Inspectors General: Office Consolidation and Related Issues

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A letter report issued by the General Accounting Office with an abstract that begins "There are currently 57 inspectors general (IG) subject to the Inspector General Act of 1978 or similar statutory provisions. The President appoints 29 IGs who are confirmed by the Senate. Twenty-eight IGs in designated federal entities (DFE IGs) are appointed by their agency heads. GAO developed a survey that included key elements related to IG independence, quality of work, and resources. Responses to the survey indicate a clear delineation between the responses of the presidential and DFE IGs regarding the potential impact of conversion and consolidation. ... continued below

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United States. General Accounting Office. August 15, 2002.

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Description

A letter report issued by the General Accounting Office with an abstract that begins "There are currently 57 inspectors general (IG) subject to the Inspector General Act of 1978 or similar statutory provisions. The President appoints 29 IGs who are confirmed by the Senate. Twenty-eight IGs in designated federal entities (DFE IGs) are appointed by their agency heads. GAO developed a survey that included key elements related to IG independence, quality of work, and resources. Responses to the survey indicate a clear delineation between the responses of the presidential and DFE IGs regarding the potential impact of conversion and consolidation. The presidential IGs indicated that DFE IG independence, quality and use of resources could be strengthened by conversion and consolidation. DFE IGs responses to these same questions indicated that there would be no impact or that these elements would be weakened. The Presidential IGs indicated that several elements affecting the DFE IGs' quality of work could be strengthened through consolidation, including the ability to issue hard-hitting reports when necessary, to audit issues of high risk, to review issues across agencies, to get attention to recommendations made by the IGs, and to plan work. The IGs overwhelmingly responded that establishing the President's Council on Integrity and Efficiency and the Executive Council on Integrity and Efficiency through legislation could make these organizations more effective, especially if provided a permanent funding source along with stated roles and responsibilities. Most IGs surveyed responded that the establishment of an IG office should be based on factors such as mission and risk, regardless of the size of an agency's budget."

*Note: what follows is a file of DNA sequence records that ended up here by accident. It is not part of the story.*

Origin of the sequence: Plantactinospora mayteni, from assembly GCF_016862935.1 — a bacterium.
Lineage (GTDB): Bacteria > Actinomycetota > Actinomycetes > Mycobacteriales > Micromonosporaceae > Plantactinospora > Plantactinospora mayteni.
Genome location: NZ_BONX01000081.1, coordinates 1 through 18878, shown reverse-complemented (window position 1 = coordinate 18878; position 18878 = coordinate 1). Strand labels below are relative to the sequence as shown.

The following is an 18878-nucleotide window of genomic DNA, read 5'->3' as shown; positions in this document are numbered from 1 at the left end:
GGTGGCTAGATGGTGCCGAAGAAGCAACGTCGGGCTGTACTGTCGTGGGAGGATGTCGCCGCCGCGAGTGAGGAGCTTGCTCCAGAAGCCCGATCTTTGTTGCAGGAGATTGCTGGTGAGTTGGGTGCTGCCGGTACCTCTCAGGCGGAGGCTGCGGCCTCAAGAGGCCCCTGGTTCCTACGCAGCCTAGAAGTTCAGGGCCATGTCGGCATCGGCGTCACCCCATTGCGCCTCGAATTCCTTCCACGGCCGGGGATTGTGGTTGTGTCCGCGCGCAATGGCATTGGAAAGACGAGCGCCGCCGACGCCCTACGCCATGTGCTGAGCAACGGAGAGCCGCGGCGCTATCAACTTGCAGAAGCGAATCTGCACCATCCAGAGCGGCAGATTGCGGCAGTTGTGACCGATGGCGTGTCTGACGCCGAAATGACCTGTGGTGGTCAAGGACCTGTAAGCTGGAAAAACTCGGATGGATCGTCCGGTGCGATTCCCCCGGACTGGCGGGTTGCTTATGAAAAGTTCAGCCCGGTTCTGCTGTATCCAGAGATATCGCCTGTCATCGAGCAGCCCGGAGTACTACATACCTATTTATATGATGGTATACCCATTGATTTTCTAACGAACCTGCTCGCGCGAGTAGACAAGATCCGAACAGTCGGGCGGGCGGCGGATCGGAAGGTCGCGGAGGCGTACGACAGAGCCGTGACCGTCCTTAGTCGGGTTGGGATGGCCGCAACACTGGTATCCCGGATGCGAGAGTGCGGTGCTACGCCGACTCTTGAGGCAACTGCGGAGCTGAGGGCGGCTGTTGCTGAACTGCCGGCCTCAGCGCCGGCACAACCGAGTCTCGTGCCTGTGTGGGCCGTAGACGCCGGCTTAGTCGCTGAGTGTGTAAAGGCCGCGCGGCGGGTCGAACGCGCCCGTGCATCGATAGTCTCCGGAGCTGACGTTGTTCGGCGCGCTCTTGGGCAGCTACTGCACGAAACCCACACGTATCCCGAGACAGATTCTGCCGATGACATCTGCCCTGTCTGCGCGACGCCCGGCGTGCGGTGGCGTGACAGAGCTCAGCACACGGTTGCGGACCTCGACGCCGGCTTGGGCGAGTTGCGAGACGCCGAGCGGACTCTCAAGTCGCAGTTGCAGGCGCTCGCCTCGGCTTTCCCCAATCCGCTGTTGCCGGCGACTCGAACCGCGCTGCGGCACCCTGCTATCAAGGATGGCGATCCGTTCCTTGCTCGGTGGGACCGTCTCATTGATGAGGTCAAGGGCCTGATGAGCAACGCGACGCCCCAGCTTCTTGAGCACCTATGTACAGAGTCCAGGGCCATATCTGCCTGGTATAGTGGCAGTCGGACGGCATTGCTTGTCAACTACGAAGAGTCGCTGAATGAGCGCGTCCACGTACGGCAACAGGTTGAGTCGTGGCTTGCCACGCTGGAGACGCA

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Government Accountability Office Reports

The U.S. Government Accountability Office (GAO) is an independent, nonpartisan agency that works for the U.S. Congress investigating how the federal government spends taxpayers' money. Its goal is to increase accountability and improve the performance of the federal government. The Government Accountability Office Reports Collection consists of over 13,000 documents on a variety of topics ranging from fiscal issues to international affairs.

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  • August 15, 2002

Added to The UNT Digital Library

  • June 11, 2014, 5:03 a.m.

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United States. General Accounting Office. Inspectors General: Office Consolidation and Related Issues, report, August 15, 2002; Washington D.C.. (digital.library.unt.edu/ark:/67531/metadc293993/: accessed November 22, 2017), University of North Texas Libraries, Digital Library, digital.library.unt.edu; crediting UNT Libraries Government Documents Department.